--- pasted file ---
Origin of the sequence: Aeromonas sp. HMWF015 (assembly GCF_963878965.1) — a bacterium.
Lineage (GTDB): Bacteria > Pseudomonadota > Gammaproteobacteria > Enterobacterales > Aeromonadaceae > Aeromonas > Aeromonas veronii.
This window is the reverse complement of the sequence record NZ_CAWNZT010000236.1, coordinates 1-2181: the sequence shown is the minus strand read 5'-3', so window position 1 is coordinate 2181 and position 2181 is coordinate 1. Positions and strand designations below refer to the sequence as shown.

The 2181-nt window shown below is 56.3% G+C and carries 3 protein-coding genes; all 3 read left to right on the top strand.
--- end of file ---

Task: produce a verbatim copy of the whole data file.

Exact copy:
Origin of the sequence: Aeromonas sp. HMWF015 (assembly GCF_963878965.1) — a bacterium.
Lineage (GTDB): Bacteria > Pseudomonadota > Gammaproteobacteria > Enterobacterales > Aeromonadaceae > Aeromonas > Aeromonas veronii.
This window is the reverse complement of the sequence record NZ_CAWNZT010000236.1, coordinates 1-2181: the sequence shown is the minus strand read 5'-3', so window position 1 is coordinate 2181 and position 2181 is coordinate 1. Positions and strand designations below refer to the sequence as shown.

The 2181-nt window shown below is 56.3% G+C and carries 3 protein-coding genes; all 3 read left to right on the top strand.